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Mirena Lawsuit Alleges IUD Migration Led to Multiple Complications

Mirena LawsuitA plaintiff has filed a new Mirena lawsuit in Chicago, claiming she has experienced multiple Mirena side effects since she was first implanted with the device. Although the IUD was surgically removed, she allegedly continues to suffer from pain, impairment, and a diminished quality of life. The plaintiff in this complaint further asserts that she had no knowledge of the risks of serious side effects associated with the device, including IUD migration, until after she had experienced her complications.

Spontaneous perforation of the uterus cited in complaint

The plaintiff, Brooklynn Hayes, filed her Mirena lawsuit in U.S. District Court in the Northern District of Illinois on February 19, 2013. In the complaint, Hayes states she had the Mirena IUD inserted in May, 2008, at the Will County Health Department in Joliet, Illinois. The procedure was without incident, and later tests showed the IUD was properly inserted into Hayes’ uterus with no complications at the time.

In April, 2010, Hayes sought medical attention for severe pain in her lower abdominal region. After undergoing diagnostic testing, it was discovered that Hayes had suffered perforation of the uterus and migration of the IUD. The device was surgically removed, which required hospitalization and ongoing medical treatment and monitoring. To this day, Hayes claims she continues to suffer from bodily impairment and pain from her Mirena IUD complications.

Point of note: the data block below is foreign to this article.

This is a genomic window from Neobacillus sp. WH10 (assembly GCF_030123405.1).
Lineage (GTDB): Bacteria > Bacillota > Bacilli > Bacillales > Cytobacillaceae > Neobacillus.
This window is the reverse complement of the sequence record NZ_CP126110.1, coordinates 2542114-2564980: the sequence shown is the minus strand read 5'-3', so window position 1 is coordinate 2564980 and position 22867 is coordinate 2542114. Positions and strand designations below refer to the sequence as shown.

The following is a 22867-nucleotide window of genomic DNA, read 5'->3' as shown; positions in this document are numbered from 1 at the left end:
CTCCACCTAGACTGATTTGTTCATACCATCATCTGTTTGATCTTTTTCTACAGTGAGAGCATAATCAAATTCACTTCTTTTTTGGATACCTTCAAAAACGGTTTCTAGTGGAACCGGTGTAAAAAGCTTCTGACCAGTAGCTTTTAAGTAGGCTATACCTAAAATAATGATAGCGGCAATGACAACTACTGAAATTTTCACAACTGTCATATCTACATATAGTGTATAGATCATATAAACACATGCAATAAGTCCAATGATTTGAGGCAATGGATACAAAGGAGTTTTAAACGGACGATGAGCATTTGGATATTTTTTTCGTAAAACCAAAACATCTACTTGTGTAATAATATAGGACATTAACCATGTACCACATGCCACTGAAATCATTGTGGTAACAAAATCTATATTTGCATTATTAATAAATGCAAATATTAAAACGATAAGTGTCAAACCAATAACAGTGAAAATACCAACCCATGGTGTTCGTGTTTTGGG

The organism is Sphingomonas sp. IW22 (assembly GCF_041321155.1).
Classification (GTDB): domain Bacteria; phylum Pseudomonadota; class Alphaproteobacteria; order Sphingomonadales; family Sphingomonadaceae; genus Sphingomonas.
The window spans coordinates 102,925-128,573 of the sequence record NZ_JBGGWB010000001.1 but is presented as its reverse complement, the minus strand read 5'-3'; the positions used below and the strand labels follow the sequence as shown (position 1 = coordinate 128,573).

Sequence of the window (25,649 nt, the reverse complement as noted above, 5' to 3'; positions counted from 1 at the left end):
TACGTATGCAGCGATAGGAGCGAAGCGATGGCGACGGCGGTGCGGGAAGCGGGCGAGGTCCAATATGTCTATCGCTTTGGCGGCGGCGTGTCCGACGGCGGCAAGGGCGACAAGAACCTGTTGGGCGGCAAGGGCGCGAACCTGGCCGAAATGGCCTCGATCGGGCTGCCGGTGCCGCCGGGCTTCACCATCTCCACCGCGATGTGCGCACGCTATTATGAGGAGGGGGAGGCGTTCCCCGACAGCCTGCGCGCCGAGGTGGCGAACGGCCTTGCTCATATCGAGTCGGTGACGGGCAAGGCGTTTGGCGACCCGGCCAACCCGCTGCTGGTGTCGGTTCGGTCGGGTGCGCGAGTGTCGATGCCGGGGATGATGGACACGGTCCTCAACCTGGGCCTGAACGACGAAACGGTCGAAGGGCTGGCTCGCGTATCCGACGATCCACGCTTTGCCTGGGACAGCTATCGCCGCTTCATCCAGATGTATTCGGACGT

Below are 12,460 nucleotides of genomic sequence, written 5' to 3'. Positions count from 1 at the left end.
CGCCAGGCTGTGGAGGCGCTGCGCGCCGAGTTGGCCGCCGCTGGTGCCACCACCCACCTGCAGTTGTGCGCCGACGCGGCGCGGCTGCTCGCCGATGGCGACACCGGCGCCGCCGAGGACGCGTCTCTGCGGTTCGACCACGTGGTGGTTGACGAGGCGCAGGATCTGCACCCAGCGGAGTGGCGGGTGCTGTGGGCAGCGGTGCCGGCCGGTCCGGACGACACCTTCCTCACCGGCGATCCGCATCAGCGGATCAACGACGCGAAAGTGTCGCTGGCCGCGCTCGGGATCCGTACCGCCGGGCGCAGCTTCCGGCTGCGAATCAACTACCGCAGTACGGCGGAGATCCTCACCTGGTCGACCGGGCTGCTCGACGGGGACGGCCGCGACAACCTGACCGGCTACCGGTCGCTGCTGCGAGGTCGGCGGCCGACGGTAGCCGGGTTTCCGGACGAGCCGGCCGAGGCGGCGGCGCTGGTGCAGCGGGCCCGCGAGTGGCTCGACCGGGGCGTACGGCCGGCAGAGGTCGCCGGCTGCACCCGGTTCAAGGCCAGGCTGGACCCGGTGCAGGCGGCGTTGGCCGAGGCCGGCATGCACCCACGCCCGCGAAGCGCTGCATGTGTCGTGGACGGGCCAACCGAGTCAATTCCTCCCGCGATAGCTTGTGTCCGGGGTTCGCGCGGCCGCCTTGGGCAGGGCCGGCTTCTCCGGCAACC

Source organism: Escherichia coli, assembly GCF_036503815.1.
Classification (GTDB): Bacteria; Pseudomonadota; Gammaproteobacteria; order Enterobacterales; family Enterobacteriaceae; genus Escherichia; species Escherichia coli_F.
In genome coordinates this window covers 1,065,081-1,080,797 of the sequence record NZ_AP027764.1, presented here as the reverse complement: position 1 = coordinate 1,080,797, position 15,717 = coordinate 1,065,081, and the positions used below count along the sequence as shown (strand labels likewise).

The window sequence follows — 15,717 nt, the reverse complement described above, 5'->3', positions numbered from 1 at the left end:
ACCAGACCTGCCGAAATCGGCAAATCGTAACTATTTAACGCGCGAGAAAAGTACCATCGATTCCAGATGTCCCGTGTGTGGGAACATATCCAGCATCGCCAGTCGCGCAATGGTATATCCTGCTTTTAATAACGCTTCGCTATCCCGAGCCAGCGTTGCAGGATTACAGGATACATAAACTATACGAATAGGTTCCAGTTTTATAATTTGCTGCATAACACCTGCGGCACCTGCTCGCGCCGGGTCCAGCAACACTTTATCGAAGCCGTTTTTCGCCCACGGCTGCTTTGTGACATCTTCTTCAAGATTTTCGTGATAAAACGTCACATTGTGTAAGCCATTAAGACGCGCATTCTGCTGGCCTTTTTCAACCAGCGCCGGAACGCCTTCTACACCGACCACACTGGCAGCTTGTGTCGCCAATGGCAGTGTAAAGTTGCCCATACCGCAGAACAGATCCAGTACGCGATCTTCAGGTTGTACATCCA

Mirena lawsuit number continues to grow

Hayes is not the first to file a Mirena lawsuit after experiencing serious complications with her IUD. The device, manufactured by Bayer, was first approved by the FDA in 2000 as a birth control method. The T-shaped device is inserted into the uterus by a medical practitioner, where it releases a steady dose of a prescription medication used as a contraceptive. The IUD is designed to remain in place for up to five years, at which time the first device must be removed and a new one inserted.

In recent years, women have begun to report serious side effects with the Mirena IUD, including perforation of the uterus and migration of the device out of its original position in the uterus. These complications can result in severe pain, bleeding, and the need for surgical removal of the IUD. Mirena side effects may last long after the device is removed, and some women are unable to have children after using the device. Women who have undergone previous surgery involving the uterus, such as a C-section or abortion, are at higher risk for these complications.

The Mirena IUD label packaging does warn against migration of the device, but only in circumstances where the uterus is perforated during the insertion procedure. The warning does not alert patients to the possibility of spontaneous migration, where the IUD changes position long after the device is inserted. However, this is precisely what some women are alleging has happened, including Hayes. She claims that her IUD perforated her uterus and migrated nearly two years after the original insertion procedure.

As a result of her injuries, Hayes is now seeking economic, special, and punitive damages from Bayer, in addition to declaratory relief. She joins dozens of others across the country who are now bringing legal action and seeking compensation for their own injuries linked to the Mirena IUD.